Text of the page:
Updated: Jan 26
Being from the U.S. I'm all too familiar with the many misconceptions about Mexico that are thrown at us by media, movies, and politics. But it wasn't until I spent some time in Mexico City that I realized how truly far off these assumptions were. Is it perfect? Of course not. Is there poverty? Crime? Absolutely. But these things exist in every major city around the world. There is so much culture, history, and natural beauty that we are completely missing out on, and it's just next door! The Mexico City I became so enamored with during my weeks there definitely deserves recognition as a top travel destination, and I'm here to set the record straight.
First of all, get it out of your head that it is a “third-world” country. This is a geopolitical term that came about during the Cold War (yeah, it's outdated). It was used to define countries that did not align with NATO or the Soviet Union, and had nothing to do with the country's economy. Although people tend to use this to describe what they consider developing nations, that is not the denotation of the word, and it has zero relevancy in today's world. Even so, the skyscrapers, sprawling city parks, bustling cafes and restaurants, and magnificent public buildings would argue that the city is not just scraping by.
I'm not saying the whole country is a perfect picture of wealth - there is still a very large wage gap, and things can be quite different from city to city, and especially in rural areas. However, the Mexican economy in general is doing just fine. And as with any large city, there are people from all walks of life. Walking down the street in New York City you'd see businesspeople and young professionals, beggars and hustlers, students, families, people living in penthouse apartments, and people struggling to make ends meet. Mexico City is no different.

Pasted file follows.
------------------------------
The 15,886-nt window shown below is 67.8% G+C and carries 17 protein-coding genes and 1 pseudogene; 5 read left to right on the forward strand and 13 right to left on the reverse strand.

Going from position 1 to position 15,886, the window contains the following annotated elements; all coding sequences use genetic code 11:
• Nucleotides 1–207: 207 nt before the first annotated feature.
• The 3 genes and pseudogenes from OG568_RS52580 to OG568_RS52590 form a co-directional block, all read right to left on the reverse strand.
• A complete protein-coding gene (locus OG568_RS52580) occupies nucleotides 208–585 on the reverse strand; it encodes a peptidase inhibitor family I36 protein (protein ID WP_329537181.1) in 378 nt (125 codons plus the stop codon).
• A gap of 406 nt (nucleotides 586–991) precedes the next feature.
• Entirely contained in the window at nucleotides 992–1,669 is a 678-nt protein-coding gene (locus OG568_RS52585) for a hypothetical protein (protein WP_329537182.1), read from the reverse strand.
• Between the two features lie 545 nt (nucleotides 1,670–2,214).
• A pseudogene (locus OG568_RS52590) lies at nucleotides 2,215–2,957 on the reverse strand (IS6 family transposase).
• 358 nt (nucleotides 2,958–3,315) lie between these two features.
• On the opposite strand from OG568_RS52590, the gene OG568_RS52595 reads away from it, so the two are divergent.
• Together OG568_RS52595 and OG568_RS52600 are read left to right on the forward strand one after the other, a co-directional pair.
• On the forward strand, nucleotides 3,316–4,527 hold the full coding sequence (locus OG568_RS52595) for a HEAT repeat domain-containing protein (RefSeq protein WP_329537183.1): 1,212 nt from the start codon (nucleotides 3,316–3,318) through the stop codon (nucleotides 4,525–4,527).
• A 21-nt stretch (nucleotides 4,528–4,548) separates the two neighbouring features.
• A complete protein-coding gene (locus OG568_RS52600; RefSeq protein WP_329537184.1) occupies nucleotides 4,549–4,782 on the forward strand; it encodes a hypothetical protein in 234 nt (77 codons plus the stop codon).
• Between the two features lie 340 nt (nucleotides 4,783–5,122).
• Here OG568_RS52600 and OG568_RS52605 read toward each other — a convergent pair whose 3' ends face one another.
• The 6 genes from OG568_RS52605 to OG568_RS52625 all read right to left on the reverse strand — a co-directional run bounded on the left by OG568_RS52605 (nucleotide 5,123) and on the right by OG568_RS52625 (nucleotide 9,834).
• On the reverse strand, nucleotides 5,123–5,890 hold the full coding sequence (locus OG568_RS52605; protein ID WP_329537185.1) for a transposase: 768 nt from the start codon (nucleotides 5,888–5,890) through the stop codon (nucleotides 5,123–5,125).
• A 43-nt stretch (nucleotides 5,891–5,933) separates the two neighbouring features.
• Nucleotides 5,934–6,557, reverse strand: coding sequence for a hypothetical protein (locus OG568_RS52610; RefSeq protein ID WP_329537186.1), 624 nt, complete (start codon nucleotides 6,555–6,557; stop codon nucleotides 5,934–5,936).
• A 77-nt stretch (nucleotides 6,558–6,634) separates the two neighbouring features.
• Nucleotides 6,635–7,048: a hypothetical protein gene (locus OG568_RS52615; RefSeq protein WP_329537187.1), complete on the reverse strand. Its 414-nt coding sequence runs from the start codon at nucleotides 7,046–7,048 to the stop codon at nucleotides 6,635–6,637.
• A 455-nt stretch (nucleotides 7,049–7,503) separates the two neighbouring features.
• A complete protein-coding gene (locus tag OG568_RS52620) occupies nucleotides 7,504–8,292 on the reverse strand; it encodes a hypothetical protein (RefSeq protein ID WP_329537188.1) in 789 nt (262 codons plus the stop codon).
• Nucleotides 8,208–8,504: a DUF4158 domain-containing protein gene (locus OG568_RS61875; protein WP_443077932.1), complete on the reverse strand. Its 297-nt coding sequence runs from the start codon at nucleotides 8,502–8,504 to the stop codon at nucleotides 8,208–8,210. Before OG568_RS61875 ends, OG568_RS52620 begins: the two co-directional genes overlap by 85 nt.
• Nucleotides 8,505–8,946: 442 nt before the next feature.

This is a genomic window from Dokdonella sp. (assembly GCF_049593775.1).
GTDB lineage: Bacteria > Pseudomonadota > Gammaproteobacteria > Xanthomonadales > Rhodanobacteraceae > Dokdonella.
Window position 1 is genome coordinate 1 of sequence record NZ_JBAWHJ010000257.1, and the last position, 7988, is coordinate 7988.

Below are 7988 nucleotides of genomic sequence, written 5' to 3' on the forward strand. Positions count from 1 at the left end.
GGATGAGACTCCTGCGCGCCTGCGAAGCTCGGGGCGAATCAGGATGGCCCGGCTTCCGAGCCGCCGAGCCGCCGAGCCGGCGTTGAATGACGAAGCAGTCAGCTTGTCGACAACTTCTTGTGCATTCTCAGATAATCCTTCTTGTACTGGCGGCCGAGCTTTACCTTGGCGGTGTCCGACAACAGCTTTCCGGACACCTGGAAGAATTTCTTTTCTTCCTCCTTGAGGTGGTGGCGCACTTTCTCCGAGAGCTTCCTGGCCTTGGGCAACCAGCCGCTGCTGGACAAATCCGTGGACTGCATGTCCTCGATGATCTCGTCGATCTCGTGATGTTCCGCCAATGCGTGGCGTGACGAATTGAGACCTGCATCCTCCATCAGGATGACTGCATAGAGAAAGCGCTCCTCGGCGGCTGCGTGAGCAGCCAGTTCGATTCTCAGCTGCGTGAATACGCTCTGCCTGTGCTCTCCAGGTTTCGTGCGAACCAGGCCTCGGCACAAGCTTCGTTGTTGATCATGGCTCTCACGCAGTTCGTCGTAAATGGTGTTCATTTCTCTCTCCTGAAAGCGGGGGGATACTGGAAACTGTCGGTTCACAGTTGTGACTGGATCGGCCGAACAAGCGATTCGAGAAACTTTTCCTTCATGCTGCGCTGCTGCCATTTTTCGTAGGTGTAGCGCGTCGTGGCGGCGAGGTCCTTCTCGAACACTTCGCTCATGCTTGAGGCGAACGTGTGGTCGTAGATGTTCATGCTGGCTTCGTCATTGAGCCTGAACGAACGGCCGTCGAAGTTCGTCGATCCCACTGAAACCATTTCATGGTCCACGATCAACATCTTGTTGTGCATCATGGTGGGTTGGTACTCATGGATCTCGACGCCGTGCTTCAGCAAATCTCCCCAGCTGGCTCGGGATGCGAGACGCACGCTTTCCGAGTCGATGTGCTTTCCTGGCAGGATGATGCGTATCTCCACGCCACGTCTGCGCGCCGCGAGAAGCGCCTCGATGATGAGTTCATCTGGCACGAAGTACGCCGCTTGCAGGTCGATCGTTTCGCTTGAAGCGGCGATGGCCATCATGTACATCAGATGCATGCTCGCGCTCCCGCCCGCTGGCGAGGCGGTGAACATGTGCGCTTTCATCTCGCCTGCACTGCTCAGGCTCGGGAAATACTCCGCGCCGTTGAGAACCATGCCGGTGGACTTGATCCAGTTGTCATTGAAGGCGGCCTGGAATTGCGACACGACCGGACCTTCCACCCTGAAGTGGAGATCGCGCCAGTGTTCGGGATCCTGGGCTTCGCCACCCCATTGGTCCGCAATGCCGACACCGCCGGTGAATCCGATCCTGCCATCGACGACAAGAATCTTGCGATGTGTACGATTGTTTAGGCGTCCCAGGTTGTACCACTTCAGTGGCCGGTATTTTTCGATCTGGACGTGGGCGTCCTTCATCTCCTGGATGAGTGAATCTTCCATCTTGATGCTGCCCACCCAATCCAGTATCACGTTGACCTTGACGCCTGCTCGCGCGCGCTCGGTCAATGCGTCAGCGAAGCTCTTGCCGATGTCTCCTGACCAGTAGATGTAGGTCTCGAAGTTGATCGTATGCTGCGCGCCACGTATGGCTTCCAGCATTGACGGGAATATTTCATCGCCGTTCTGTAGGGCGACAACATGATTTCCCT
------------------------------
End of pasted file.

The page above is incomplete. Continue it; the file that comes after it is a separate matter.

But isn't Mexico dangerous?
Americans have a very warped idea that the U.S. is the only place they can be safe. This kind of ethnocentrism is not only an ignorant view of the world, but also very, very wrong. It's not uncommon for a non-Latino American to have thoughts of drug cartels and gang violence when thinking about Mexico. When I was in South Korea (the safest country I have ever been in, by the way), I was often asked by friends and family about things they would hear on the news. The Western media constantly exaggerated anything North Korea did, while things in South Korea remained calm and normal. Actually, the U.S. was the one viewed as a scary place due to the rampant gun violence in recent years.
No matter where you are in the world, there are going to be pockets and neighborhoods you want to steer clear of. Using good judgment and the same safety precautions I would take in any large city, I never once felt uncomfortable in Mexico City. I watched peaceful protests on several days in the “Zocalo,” the main plaza outside the National Palace where government proceedings take place. I wandered the streets alone during the day without a care. In the evenings, there were families and children gathered in the plazas, watching street performers and eating street food. There was always a general air of festivity.
In heavy tourist areas, there are an abundance of auxiliary police, and there are security guards in every Metrobus station. There are even designated sections on the bus for women and children (and completely separate cars for the subway). In addition to all this, many businesses choose to hire their own security (I'm talking McDonald's guys). If you still need more convincing, check out this super handy visual of U.S. cities that are statistically more dangerous than Mexico City (and Mexico overall). And while you're at it go ahead and check Mexico versus some other popular travel destinations. You may be surprised at what you see.
But why visit?
Mexico City is just OOZING with culture and history. There is so much to see and learn that I didn't even do everything I had hoped after almost a month. There are hundreds of sights to see, including cathedrals, monuments, and even a castle! The city has the second most museums of any city in the world, being beat only by London. There's the Frida Kahlo house, Museum of Modern Art, and Natural History Museum just to name a few.